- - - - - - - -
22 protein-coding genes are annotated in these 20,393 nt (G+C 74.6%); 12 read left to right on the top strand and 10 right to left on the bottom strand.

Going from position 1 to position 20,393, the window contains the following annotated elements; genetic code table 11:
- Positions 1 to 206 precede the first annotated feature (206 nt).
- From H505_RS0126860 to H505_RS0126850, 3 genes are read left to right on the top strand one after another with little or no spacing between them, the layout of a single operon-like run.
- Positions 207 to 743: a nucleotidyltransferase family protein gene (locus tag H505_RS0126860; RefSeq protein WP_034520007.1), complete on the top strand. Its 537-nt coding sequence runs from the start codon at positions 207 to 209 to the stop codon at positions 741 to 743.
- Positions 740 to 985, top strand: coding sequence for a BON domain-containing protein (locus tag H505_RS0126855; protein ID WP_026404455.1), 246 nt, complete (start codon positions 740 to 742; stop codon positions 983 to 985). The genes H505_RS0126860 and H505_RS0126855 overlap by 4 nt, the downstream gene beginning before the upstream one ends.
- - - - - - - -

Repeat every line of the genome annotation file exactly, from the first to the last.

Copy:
22 protein-coding genes are annotated in these 20,393 nt (G+C 74.6%); 12 read left to right on the top strand and 10 right to left on the bottom strand.

Going from position 1 to position 20,393, the window contains the following annotated elements; genetic code table 11:
- Positions 1 to 206 precede the first annotated feature (206 nt).
- From H505_RS0126860 to H505_RS0126850, 3 genes are read left to right on the top strand one after another with little or no spacing between them, the layout of a single operon-like run.
- Positions 207 to 743: a nucleotidyltransferase family protein gene (locus tag H505_RS0126860; RefSeq protein WP_034520007.1), complete on the top strand. Its 537-nt coding sequence runs from the start codon at positions 207 to 209 to the stop codon at positions 741 to 743.
- Positions 740 to 985, top strand: coding sequence for a BON domain-containing protein (locus tag H505_RS0126855; protein ID WP_026404455.1), 246 nt, complete (start codon positions 740 to 742; stop codon positions 983 to 985). The genes H505_RS0126860 and H505_RS0126855 overlap by 4 nt, the downstream gene beginning before the upstream one ends.